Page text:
But what then is unique about Kanał, and is a particular strength of Wajda’s throughout his powerful oeuvre, is the transition from exteriority to interiority, which transfers sentiments of doom and repulsion for war into something more intimate, more immediate, more excoriating. In Kanał, this transition happens quite literally—set in the last days of the cataclysmically fated 1944 Warsaw Uprising, Kanał’s action centers around a small group of beleaguered survivors of a small, makeshift militia who, in their attempt to flee the rapidly encroaching German combatants, retreat into a grimy, desolate canal. This retreat is not something Freudian, some plunge into a thinly veiled sexualized metaphor—and to reduce it to such is to a do a disservice to the film. Rather, this escape into the canal is a submersion into the desperate subconscious of dread and agony—it makes the distanced repulsion intimate; the internalized pain becomes an actual set device, a diegetic tool to explore the anguish and traumas of war. The canal, and the characters’ gradual psychological disintegration coupled with their refusal to acknowledge their undeniable defeat and fate, complicate the Sontagian premise. The sewer-canal makes literal the anguish and the confusion that is experienced when an individual examines photographs or films of the wreckage of war. As the characters become hopelessly lost and turned around in the dreary, crumbling underbelly of their decimated town, both the characters and the audience are confronted with the poignant cyclicality of trauma and grief.

At various points, different characters think they have escaped the bowels of the canal. They emerge only to find their German aggressors are waiting for them, and that their belief that their comrades successfully navigated their way out of imperiled Warsaw has in fact been myth, and their comrades have been captured or executed. As the characters wander frantically around the canal, their gnawing fears grow more and more debilitating, and the dark chutes through which they meander only serve to make their loss and pain more profound. The only character who comes to terms with the symbolism of the canal, critically, is Michal, who seemingly loses his grasp on sanity and roams off through the dark passages, mindlessly playing an ocarina. Wadja’s film seems to suggest, though, that Michal is perhaps not truly deranged, but that he embodies the alternate response to images and realities of war and its atrocities—one either stumbles around, aghast and anguished, unable to acknowledge reality; or, one succumbs wholly to the horrific nature of what they are witnessing and experiencing.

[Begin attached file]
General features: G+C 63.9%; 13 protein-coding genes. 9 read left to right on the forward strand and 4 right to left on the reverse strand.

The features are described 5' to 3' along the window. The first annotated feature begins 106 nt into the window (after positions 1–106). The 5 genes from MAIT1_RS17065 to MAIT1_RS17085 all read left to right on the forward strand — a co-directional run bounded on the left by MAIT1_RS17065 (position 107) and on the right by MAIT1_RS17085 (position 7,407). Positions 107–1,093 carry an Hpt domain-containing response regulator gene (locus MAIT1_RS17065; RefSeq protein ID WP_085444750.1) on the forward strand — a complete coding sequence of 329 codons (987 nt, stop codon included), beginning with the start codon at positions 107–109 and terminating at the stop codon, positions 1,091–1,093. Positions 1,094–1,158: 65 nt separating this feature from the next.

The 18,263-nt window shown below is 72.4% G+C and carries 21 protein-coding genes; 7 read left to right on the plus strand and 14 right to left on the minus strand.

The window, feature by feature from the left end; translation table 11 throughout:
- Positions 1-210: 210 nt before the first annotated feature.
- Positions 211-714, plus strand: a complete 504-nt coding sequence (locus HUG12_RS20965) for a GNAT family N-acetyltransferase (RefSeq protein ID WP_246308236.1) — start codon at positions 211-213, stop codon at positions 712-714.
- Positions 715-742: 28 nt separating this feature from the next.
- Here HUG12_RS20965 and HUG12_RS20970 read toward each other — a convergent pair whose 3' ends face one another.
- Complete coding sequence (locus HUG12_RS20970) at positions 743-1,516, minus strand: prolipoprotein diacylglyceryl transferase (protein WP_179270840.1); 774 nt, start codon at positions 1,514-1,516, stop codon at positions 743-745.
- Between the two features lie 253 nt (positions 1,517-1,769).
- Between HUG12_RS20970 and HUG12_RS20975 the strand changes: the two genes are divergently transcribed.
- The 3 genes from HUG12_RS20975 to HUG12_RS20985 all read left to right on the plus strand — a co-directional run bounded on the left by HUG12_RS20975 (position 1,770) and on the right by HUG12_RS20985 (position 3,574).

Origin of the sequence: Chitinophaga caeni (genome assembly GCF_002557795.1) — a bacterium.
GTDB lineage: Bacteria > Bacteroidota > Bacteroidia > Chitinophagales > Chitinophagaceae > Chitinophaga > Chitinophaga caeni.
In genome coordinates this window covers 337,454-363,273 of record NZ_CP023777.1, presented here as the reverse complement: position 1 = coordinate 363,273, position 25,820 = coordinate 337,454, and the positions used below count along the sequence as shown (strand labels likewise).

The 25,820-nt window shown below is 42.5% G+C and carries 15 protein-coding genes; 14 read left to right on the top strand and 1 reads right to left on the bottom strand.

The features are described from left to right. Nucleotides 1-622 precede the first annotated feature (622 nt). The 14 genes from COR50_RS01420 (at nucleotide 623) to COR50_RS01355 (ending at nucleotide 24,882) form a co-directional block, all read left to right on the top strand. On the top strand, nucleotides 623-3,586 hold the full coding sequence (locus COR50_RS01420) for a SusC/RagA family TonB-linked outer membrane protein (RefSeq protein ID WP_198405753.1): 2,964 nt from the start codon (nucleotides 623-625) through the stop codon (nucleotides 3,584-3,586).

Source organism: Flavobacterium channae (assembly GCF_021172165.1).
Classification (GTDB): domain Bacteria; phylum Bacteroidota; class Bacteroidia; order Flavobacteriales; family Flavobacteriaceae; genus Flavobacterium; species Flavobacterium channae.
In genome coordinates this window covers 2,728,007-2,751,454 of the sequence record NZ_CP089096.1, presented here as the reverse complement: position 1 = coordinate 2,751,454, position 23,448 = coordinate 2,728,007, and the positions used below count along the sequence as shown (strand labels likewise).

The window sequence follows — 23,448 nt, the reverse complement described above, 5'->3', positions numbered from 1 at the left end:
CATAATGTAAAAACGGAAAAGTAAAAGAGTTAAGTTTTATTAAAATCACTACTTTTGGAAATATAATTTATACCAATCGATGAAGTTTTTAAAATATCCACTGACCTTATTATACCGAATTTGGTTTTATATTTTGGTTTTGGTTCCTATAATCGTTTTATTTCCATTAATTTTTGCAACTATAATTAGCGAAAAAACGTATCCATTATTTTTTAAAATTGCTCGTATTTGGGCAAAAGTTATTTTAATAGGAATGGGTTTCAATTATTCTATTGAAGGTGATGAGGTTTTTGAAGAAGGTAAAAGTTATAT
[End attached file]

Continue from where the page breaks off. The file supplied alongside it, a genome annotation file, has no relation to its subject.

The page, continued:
Sparsely shot and capitalizing on the most menacing implementations of chiaroscuro in a very Eisentein fashion, Kanał is purposefully bleak. When met with the question of what should be done about war, the answer, in film, seems to be nothing. War acts upon, war devastates, war is the monstrosity greater and more powerful than the individuals who create it. In the Sontagian view, Kanał’s depiction of the wreckage and ruin of war is merely the surface wound that glimpses at the excoriation done by war. It can only begin to fathom the savagery of war and cyclical trauma. By placing his characters in the lower intestine of the beast, Wadja savagely rips open the surface wound of sorrow evoked by the familiar visions of war in the first few frames of the film. As the characters are immured in their frenzied pain, unable to escape yet unable to accept their already determined fate, the viewer is meant to experience the absolute hopelessness that even in a time removed from the Second World War seems viciously piercing.

When not considering the possible, perhaps insidious ways the characters from Quentin Tarantino's films and the characters from American Horror Story may be interconnected, Eva Phillips spends most of her time considering whether getting her second post-graduate degree is really her best bet. Eva spends an unnecessary amount of time writing about the interplay of femininity and violence as well sexuality and psychosis in film, while settling in more intimately in the surprisingly not derelict city of Pittsburgh.